Posts tagged ‘max brand’

September 3, 2009

Elmer Kelton 1926-2009; or, Happy Trails

by cowboylands

“I have often been asked how my characters differ from the traditional, larger-than-life heroes of the mythical West,” Mr. Kelton said in an interview with The Dallas Morning News in 2007. “ ‘Those,’ I reply, ‘are seven feet tall and invincible. My characters are 5-8 and nervous.’ ”

Elmer Kelton died August 22 in Texas, after a long and profitable career of a western writer’s western writer. He didn’t have the populist appeal of Louis L’Amour–Kelton’s writing apparently being a little more, um, literary–but he had the kudos of his comrades: in 1995, the Western Writers of America voted him the greatest western writer of all time. (whew!)

His prose is stark and detailed, the way a West Texas landscape appears in the hard morning light. I prefer my heroes seven feet tall, but I can’t deny Kelton’s ability to develop characters that just happened to be cowboys or ranchers or oil men. And after reading an excellent obit in today’s New York Times (click here to read it) I am even more impressed. The man worked for a living–first as a ranch hand and then as a reporter and editor, so when did he write his sixty-odd books? (no excuses permitted anymore, you writers out there) He wrote them in his spare time.

And the song sung as he was laid to rest? “Happy Trails.” Naturally.

The book cover above is from my collection. (Have I told you yet that I have almost three hundred of these beauties? Oh, yeah? Well, lemme tell you again.) It’s a well-loved copy of a book, perhaps a serviceman’s, that was printed during wartime “in accordance with the government’s regulations for conserving paper and other essential materials.” It also has the phrase “Books Are Weapons in the War of Ideas” opposite the title page, which I find kinda creepy given the aggressive and ultimately very flawed trajectories of recent military endeavors. Elmer Kelton, a master of truthiness, would hate the ridonkulousness of the title. Singing Guns was written by Max Brand, who unlike Elmer Kelton, was neither a Westerner nor a cowboy.

August 5, 2008

What Does Ida Hoe?

by cowboylands

I’ll let you know.

For a few days I’ll be on real trails, hunting down cowboys and cow patties, spuds and starlit nights, lava bombs and limpid lakes, and real live rigamorole. And when I am back, I will deal with the wackness that is the site. (Anyone notice the blessed space that appears and disappears on the sides? Not supposed to happen. If you see nothing but white space on the sides, scroll down to find links to blog, sites, my Librarything library, archives, and scintillating commentary.)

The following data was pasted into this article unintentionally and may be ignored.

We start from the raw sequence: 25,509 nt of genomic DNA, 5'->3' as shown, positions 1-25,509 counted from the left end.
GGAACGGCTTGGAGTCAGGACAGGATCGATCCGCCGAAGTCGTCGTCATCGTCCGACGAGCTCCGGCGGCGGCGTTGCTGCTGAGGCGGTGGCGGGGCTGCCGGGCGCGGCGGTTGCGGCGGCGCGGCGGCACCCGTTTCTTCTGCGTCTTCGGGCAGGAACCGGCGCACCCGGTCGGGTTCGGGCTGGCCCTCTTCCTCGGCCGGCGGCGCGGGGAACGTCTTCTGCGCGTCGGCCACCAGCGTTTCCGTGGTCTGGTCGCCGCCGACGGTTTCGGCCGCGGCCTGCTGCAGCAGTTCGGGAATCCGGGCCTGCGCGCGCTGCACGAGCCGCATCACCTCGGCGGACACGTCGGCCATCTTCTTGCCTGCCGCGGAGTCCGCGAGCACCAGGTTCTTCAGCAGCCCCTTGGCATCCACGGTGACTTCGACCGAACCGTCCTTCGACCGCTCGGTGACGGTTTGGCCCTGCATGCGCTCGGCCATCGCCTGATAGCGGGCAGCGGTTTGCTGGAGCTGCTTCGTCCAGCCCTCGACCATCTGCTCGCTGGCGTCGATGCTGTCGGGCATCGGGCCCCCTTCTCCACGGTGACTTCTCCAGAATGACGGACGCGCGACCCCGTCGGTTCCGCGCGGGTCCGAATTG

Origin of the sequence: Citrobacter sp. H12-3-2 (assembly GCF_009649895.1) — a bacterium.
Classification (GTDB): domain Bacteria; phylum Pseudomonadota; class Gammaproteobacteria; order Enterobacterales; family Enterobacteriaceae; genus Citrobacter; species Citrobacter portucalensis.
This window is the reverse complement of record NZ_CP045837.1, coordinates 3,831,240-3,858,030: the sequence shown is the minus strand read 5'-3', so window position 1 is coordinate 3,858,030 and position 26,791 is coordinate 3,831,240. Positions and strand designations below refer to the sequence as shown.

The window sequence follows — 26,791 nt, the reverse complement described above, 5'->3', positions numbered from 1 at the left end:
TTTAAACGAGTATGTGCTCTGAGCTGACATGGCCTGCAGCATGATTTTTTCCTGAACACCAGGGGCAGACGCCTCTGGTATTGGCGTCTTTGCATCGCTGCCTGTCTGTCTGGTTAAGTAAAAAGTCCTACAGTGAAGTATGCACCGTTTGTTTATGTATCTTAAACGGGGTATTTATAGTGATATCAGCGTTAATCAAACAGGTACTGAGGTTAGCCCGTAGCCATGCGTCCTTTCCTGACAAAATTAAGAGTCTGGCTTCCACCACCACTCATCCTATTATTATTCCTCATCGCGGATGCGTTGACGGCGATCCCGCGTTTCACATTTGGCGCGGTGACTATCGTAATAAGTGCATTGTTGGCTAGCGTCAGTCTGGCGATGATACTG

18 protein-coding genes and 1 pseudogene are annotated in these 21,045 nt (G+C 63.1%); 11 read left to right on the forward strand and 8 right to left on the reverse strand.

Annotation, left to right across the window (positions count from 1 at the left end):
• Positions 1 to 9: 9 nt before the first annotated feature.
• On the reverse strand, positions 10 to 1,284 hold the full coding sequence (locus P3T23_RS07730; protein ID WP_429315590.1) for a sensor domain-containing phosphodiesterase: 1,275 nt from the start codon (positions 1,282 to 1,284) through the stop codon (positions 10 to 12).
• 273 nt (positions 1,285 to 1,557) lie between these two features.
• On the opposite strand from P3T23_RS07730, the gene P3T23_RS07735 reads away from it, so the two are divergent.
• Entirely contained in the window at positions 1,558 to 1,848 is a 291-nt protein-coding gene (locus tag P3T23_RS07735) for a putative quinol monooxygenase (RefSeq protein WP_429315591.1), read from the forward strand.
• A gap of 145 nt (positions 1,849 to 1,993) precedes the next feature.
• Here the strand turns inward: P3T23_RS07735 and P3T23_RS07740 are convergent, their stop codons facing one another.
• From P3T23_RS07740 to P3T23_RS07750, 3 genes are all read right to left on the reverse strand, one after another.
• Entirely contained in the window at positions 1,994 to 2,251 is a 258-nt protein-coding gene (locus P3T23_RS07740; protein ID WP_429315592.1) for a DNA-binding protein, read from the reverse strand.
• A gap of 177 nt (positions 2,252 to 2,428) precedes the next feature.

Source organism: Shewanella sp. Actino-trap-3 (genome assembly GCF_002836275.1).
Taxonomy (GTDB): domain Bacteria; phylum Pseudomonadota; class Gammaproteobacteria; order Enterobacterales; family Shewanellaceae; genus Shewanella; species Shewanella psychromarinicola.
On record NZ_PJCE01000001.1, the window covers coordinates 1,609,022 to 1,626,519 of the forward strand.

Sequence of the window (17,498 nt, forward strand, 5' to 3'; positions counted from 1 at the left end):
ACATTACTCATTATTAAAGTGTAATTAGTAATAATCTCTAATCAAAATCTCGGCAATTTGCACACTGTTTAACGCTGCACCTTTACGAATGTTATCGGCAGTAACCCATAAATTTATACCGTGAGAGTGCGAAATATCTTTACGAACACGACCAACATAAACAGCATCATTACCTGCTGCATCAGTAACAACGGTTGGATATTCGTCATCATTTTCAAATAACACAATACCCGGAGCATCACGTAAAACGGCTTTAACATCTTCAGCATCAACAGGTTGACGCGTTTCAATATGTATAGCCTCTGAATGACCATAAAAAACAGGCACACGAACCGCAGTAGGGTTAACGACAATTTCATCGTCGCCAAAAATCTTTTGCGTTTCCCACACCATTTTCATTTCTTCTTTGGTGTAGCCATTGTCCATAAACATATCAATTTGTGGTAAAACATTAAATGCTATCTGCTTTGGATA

Until then, thought I would leave you with this:


Destry Rides Again, by Max Brand

Cover illustration by Michael Aviano

Pocket Books, 1959

from the collection of es

Stunned and bitter, Harry Destry, the young, headstrong firebrand who had already earned the reputation for reckless bravery and flashing speed of hand and eye in the use of a “six gun”….



June 29, 2008

A Cowboy's Life; 51…32…

by cowboylands

32. Life is more interesting as a Cowboy. 

As I’ve mentioned in a previous post, you’ve got to be careful with this Cowboy thing, but with judicious application, the most mundane duties become charged with Mythic meaning. 

from Gunman’s Gold, by Max Brand

Pocket Books, 1960

illustrator unknown

Last Stand! Trapped! Brush Fire! or Die! When this is truly the case, you have a problem. Until then, when you find yourself in a pinch, try running those words through your mind to get the adrenalin going. But be careful, you might end up kicking out a window or something. 

Western popular novels are true romances and were practically eaten like sage-flavored candy by both buckos and buckettes. The story lines satisfied, momentarily but intensely, the yearning to be a real Man/Woman and kick a bully’s ass/take the love interest into your arms/own a big spread/look good in cowboy boots.

Pre-1960, these stories have heroes who are stone-rugged; their heroines are pliable yet composed. Problems in these pages were solved with a one-two punch and if that didn’t work, with a gimlet-eyed stare and threat of deadly aim. 

It seems that many problems arise when one realizes that making decisions and getting respect are not easy–rarely are decisions or people simply good or bad, for example, and our western culture is rabidly anti-hero and anti-respect.

So when the going gets tough, and I get mired down in my own wishy-washiness or faced with less old-fashioned kowtowing than I think I deserve, I like to appropriate pulp western moments. What would the Cowboy hero do? Drink a whiskey/kill; kiss/kill; shoot/kiss; ride/don’t ride; drift/stay… It makes things so much more interesting. And simple. 

Along with the prized back cover copy of the 1960 version of Gunman’s Gold by Max Brand (called the “Shakespeare of the Western range”) here are a few more epithets you might find appropriate. Use cautiously. 

[Why this is just a] TRAIL DRIVE TO HELL!

[insert name of town here] is BAD…devilish bad, dirty, evil, stinking.


DRIFT OR DIE [makes any decision easy]

[I’m just a] LONE MAN against RANGE RATS!

And I’ll leave you as I: RIDE LIKE HELL!

P.S. Hand and gun illustration from Lazy H Feud by Ed La Vanway, published by Dell in 1955, with cover illustration by the great Robert Stanley.